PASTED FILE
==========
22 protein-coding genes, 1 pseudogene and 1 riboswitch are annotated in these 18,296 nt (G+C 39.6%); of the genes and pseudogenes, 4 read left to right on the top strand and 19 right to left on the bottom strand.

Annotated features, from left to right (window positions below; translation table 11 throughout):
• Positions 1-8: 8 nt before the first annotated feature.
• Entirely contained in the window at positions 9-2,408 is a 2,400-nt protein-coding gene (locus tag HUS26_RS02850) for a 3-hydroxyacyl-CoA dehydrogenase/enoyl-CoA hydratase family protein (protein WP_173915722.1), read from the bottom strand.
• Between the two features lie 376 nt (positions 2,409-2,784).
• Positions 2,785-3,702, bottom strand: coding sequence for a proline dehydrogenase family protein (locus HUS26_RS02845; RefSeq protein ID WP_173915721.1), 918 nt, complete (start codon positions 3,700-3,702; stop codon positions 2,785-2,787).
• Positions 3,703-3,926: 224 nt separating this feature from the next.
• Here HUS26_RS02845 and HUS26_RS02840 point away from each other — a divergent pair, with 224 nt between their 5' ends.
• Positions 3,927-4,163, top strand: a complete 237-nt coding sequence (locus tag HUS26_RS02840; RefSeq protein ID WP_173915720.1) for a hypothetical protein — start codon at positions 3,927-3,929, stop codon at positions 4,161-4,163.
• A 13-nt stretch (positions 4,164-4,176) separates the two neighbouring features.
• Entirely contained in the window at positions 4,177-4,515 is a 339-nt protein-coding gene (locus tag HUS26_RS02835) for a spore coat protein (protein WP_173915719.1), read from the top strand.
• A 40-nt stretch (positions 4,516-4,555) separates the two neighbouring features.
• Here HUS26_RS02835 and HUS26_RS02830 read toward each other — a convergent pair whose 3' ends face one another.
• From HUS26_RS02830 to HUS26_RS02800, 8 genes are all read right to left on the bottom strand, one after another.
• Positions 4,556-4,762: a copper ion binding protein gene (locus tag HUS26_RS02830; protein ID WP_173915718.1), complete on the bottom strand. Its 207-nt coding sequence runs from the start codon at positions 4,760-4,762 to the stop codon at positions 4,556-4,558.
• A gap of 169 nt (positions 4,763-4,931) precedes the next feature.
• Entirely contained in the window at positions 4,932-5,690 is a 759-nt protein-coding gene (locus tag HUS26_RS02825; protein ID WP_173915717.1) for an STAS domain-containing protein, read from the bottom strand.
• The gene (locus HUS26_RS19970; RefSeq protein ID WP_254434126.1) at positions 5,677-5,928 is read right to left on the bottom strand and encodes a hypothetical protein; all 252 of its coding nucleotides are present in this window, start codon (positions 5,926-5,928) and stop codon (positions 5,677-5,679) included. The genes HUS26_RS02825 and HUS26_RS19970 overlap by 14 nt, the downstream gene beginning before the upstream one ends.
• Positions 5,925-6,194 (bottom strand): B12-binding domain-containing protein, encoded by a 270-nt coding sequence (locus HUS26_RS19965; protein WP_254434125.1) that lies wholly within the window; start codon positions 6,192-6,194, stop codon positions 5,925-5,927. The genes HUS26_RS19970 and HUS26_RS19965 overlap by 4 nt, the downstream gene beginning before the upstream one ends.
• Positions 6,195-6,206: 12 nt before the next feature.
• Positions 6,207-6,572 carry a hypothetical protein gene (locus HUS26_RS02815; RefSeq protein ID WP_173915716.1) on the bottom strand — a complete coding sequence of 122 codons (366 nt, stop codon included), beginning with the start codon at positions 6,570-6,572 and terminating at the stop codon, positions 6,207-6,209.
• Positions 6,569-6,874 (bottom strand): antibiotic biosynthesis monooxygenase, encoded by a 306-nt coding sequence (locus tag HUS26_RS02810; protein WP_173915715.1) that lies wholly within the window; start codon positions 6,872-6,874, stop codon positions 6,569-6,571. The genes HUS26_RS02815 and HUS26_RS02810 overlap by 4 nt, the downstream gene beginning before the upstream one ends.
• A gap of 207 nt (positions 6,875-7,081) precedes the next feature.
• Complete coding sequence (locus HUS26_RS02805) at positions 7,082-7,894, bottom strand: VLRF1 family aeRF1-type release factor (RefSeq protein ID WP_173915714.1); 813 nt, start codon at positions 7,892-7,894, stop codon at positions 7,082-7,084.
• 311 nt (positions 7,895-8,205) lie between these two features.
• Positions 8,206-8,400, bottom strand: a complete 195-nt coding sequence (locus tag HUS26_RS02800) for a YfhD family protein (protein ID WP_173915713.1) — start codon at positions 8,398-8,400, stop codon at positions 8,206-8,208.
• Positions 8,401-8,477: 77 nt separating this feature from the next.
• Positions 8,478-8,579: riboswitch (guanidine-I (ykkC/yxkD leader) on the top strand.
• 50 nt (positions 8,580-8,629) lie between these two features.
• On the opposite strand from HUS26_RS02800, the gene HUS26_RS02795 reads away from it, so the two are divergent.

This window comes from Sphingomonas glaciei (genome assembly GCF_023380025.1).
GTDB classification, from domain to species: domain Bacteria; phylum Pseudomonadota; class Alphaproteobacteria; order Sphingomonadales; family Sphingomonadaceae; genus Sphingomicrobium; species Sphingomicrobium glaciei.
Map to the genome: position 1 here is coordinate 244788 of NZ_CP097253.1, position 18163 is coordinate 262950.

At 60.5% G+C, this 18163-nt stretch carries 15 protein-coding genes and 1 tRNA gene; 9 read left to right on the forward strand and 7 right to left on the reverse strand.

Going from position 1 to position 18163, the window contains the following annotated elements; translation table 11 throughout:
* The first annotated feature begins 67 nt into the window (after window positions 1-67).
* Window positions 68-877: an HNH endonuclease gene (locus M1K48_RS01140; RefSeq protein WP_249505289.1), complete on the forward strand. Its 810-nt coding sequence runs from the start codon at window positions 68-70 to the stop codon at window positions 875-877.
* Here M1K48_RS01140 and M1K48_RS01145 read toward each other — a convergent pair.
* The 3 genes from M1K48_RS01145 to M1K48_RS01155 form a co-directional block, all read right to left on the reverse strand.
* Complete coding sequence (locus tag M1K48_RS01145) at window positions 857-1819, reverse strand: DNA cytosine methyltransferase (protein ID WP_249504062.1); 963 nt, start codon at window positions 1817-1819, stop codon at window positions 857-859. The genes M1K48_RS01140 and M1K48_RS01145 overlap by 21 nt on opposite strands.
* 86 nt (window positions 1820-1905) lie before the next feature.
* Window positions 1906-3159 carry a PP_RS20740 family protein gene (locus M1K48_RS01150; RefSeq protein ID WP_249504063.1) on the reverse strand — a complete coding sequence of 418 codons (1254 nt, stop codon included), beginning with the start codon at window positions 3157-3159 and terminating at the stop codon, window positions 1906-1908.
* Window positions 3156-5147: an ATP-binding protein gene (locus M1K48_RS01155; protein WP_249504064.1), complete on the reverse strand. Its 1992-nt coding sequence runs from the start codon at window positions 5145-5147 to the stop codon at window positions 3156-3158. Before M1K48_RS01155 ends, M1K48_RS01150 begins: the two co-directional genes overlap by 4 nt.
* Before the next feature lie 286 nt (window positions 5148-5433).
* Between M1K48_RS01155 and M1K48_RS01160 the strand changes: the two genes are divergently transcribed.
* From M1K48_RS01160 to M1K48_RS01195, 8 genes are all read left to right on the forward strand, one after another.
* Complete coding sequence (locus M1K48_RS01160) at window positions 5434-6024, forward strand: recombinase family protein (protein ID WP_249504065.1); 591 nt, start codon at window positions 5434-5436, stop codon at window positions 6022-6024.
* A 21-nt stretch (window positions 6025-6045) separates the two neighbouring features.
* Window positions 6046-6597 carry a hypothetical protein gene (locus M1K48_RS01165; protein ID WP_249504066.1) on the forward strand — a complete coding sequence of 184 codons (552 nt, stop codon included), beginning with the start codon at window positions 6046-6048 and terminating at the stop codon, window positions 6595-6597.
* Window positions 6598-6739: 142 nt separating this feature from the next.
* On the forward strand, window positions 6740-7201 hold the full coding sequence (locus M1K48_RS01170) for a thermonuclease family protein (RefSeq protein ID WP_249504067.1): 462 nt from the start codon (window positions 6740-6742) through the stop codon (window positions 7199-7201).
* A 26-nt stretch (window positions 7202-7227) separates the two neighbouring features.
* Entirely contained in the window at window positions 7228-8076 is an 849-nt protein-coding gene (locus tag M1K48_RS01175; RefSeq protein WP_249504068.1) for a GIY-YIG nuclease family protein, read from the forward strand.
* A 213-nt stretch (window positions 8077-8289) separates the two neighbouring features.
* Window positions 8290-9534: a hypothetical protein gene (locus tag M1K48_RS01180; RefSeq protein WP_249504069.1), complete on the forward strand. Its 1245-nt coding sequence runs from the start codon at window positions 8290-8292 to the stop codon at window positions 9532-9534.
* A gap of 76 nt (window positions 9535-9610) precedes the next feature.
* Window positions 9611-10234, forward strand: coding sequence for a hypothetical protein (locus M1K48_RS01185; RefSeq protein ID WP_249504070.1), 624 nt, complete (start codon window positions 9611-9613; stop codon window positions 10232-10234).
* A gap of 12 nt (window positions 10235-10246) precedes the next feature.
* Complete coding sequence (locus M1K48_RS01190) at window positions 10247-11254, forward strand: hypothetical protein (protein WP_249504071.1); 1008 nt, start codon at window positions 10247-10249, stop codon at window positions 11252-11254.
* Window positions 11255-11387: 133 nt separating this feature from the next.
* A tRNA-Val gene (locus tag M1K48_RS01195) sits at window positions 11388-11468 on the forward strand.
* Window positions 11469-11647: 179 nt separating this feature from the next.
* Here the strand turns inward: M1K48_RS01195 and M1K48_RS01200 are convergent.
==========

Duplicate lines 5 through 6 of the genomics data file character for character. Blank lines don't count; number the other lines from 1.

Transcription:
• Between the two features lie 376 nt (positions 2,409-2,784).
• Positions 2,785-3,702, bottom strand: coding sequence for a proline dehydrogenase family protein (locus HUS26_RS02845; RefSeq protein ID WP_173915721.1), 918 nt, complete (start codon positions 3,700-3,702; stop codon positions 2,785-2,787).